Stereo reconstruction works by identifying similar features within two images, and we will use any technique that enhances small features.  As a first step in our stereo reconstruction pipeline we currently use bilinear interpolation to rectify/dewarp images.  While bilinear interpolation is easy to code and does a good job, there are many other types of interpolation worth considering. The two images below have been modified with bicubic interpolation and bilinear interpolation. The results confirm that bicubic is sharper, so we will eventually migrate to bicubic interpolation. bilinear-vs-bicubic Wikipedia has some more examples.

Converting 16 bit Images to 8-bit Images

June 21st, 2009 Comments off
We spent the last year designing and building a camera and software that can capture images with pixels that are 16-bits deep.  It isn't easy to view these images since most tools expect 8-bit images, so the following routine is used to squeeze the 65,536 values in the 16-bit image down to the 256 values of an 8-bit image.  There are thousands of ways to compress a 16-bit image, and this approach is specifically for our machine vision/stereoscopic needs. This approach to compressing pixel intensities is based on the octave relationship, and it is similar to the way a piano's keys represent a wide range of frequencies. Each "octave" in this case is light intensity that is either twice as bright or half as bright as its neighboring octave.  Each octave of light intensity is broken into 20 steps, and this is similar to the 12 keys (steps) in each octave of a piano keyboard.  Below is a table and chart that illustrate the conversion from 16-bit images to 8-bits. Each red dot in the chart represent an octave, and there are 20 steps inside each octave.  The approach outlined here allows an 8-bit image to evenly cover 12 octaves: almost the full dynamic range of a 16-bit image. octaves This curve will probably be modified many times with different numbers of divisions per octave, but the basic approach will stay the same.  Below is an example  of an original 16-bit linear image, and an 8-bit version of the same image after application of the above logarithmic curve.  The pictures are not pretty, but they illustrate how details can be pulled from the shadows.  The 16-bit linear image is on the left, and the curve-adjusted 8-bit image is on the right. comparisonv2 The image at the right allows you to see the details in the shadows (notice the wires in the upper right) as well as details in the bright areas.   An image editing program could be used to manually adjust brightness and extract details from the 16-bit image, but the curve described here can do a good job automatically. Next post: Rectification.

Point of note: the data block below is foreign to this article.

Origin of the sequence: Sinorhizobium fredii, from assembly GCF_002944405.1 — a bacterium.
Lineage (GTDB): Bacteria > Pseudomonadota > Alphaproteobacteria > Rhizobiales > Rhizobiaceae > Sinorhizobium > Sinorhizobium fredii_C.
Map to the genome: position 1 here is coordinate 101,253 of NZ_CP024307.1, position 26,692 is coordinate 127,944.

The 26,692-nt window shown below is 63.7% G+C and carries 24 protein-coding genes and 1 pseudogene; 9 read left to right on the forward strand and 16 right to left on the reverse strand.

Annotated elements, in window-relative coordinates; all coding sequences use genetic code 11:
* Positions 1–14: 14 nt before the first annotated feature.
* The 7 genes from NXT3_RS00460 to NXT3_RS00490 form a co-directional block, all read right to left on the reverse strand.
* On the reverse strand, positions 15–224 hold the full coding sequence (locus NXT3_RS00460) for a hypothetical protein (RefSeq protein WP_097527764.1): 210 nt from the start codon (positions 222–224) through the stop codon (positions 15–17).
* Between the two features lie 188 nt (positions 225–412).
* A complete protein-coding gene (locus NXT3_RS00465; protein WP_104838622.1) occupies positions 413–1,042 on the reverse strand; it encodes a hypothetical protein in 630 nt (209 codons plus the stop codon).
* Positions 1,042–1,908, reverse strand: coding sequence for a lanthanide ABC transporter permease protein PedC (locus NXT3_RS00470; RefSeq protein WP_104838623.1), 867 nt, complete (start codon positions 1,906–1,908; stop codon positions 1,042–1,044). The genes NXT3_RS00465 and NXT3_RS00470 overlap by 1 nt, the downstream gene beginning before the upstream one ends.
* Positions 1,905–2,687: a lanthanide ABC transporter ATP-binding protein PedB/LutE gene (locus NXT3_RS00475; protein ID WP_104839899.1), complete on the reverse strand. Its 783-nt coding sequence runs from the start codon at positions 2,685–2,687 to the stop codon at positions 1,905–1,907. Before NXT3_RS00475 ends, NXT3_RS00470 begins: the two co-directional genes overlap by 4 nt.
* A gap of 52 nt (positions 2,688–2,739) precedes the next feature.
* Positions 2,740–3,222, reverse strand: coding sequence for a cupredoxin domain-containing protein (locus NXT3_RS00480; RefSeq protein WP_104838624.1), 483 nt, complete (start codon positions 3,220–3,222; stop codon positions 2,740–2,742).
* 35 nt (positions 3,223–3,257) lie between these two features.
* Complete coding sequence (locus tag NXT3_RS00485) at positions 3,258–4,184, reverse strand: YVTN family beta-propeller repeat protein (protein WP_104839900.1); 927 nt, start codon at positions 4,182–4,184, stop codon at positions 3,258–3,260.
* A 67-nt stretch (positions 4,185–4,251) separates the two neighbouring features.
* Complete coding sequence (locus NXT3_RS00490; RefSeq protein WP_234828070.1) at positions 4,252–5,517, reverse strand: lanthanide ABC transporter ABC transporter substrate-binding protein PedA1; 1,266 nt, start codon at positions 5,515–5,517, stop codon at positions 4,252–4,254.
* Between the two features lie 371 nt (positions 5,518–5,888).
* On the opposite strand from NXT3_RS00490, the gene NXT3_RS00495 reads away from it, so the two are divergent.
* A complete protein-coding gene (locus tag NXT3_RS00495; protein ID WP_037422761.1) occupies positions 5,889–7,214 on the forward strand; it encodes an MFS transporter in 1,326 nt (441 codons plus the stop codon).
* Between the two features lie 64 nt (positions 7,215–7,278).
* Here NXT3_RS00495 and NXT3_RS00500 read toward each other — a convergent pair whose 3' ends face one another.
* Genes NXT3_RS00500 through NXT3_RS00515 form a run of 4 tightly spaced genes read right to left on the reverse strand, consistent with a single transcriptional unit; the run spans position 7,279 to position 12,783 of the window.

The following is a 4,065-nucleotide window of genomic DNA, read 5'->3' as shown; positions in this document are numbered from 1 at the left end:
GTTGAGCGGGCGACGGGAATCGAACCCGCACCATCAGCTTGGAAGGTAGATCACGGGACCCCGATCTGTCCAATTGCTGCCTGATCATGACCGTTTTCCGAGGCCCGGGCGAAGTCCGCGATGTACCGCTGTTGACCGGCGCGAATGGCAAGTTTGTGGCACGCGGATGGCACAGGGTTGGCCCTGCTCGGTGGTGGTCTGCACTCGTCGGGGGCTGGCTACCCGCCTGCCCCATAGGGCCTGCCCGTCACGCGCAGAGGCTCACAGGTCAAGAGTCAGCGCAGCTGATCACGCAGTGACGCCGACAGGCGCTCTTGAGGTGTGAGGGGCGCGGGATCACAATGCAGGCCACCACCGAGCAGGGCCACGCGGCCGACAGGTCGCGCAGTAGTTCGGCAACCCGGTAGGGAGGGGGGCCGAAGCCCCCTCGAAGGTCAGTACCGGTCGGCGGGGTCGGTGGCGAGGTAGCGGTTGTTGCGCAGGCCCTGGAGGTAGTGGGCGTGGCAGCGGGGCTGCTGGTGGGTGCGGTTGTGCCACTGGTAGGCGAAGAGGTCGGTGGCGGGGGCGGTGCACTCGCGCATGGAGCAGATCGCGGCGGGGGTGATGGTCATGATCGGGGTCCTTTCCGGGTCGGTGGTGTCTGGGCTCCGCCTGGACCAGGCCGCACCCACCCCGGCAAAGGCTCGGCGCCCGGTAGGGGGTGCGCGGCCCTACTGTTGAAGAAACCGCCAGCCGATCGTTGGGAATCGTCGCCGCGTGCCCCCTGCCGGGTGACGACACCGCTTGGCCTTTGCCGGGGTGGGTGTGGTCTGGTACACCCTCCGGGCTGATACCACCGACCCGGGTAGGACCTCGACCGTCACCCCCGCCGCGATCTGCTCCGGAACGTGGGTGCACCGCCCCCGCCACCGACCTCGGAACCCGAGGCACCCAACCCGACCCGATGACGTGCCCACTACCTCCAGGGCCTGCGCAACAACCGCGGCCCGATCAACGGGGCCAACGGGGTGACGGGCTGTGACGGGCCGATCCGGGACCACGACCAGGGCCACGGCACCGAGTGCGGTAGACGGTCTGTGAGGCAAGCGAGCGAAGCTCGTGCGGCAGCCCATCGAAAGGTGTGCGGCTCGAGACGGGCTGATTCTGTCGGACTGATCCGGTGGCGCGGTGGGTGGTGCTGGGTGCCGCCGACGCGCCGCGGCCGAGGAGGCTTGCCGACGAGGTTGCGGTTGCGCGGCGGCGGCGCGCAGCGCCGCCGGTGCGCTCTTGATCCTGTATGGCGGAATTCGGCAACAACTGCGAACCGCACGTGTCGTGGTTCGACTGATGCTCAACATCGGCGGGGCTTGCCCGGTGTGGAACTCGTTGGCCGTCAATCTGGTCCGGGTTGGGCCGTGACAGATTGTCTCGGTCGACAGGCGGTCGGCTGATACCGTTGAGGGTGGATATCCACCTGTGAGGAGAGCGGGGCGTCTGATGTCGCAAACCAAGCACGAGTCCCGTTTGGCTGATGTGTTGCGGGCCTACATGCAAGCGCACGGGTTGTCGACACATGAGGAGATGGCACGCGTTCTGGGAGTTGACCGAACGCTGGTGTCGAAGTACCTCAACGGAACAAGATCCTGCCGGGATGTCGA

Google Sketchup Basecamp

June 14th, 2008 Comments off
From June 11 to 13 Google hosted a 3-day training called SketchUp Basecamp. About 400 people from all over the world all gathered to learn about the 3D visualization techniques of SketchUp and how to integrate the 3D models into Google Earth. We spent most of our time on this patio and in the buildings that you see. Inspired by Google's global perspective, I decided to make a Google-centric version of a "Google Earth." I stiched 18 images together to make a spherical panorama, and then warped the image to form a globe. This is a first draft, and I plan to post a better HDR version without the tripod and shadow once I get back home. The stitching errors have been removed, and HDR & tone mapping have improved the details. There will probably be a V6 with a few more tweaks. A little more sky would be nice, and there are some HDR artifacts in the lower left. 54 shot panoramic HDR. 3 sets of 18: -2, 00, +2